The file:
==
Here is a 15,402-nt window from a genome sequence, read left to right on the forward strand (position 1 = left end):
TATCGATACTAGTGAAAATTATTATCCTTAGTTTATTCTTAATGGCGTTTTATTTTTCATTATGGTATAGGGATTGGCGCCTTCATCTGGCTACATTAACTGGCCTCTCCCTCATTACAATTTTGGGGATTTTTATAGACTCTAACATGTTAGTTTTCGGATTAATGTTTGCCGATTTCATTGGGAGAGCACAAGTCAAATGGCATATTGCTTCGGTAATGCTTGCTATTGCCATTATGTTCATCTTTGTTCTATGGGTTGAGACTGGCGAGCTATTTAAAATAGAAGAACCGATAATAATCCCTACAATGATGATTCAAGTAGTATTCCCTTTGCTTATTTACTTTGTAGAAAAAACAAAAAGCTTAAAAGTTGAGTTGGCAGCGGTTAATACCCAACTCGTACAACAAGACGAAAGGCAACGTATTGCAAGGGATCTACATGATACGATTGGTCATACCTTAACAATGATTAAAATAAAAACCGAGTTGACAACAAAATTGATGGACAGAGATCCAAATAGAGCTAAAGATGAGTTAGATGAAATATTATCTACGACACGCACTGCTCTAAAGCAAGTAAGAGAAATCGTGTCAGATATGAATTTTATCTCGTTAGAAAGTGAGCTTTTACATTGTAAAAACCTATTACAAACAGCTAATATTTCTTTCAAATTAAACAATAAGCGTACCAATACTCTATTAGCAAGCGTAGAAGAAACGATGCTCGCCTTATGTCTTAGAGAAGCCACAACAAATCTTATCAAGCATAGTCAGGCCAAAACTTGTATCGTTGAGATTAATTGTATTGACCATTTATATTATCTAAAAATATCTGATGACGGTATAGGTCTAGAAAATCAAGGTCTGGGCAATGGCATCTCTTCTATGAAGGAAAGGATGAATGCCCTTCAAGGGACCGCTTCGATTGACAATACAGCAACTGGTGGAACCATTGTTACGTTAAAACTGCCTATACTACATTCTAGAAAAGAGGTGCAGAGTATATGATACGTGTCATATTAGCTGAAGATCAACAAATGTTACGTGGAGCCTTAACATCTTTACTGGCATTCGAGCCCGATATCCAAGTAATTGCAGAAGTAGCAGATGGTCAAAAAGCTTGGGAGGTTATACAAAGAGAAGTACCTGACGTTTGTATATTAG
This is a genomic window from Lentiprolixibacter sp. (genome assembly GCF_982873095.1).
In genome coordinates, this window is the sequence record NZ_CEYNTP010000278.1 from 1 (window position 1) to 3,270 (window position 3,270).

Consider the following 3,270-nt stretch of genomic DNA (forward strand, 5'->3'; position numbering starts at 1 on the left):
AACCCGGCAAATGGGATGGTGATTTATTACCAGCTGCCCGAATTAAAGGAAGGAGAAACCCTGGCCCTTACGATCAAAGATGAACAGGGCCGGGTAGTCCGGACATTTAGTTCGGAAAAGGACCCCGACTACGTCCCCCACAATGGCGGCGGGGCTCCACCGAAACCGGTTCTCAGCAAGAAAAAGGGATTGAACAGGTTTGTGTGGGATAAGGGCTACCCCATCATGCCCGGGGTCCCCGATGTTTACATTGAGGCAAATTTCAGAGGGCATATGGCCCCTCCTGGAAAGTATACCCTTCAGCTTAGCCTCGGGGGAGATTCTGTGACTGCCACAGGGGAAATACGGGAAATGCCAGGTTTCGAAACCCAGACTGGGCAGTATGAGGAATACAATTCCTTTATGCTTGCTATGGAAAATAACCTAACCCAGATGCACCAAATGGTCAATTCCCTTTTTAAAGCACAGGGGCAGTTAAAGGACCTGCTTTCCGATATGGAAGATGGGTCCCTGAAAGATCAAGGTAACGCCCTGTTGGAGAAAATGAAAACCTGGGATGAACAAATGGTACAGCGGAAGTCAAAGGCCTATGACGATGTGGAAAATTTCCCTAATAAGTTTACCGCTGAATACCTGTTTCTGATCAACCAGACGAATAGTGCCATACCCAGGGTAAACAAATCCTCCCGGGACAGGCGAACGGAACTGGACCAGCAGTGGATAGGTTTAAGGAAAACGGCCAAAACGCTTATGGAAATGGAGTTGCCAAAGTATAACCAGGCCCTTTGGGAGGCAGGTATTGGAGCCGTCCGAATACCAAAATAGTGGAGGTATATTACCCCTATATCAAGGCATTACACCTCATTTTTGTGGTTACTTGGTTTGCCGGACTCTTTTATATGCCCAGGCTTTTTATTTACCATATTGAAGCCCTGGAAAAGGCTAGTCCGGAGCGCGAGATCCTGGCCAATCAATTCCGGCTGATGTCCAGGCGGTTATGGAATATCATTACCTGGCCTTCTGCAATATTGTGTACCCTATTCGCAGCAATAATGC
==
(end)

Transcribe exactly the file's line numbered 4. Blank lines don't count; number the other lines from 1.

In genome coordinates, this window is the sequence record NZ_CEYNTP010000278.1 from 1 (window position 1) to 3,270 (window position 3,270).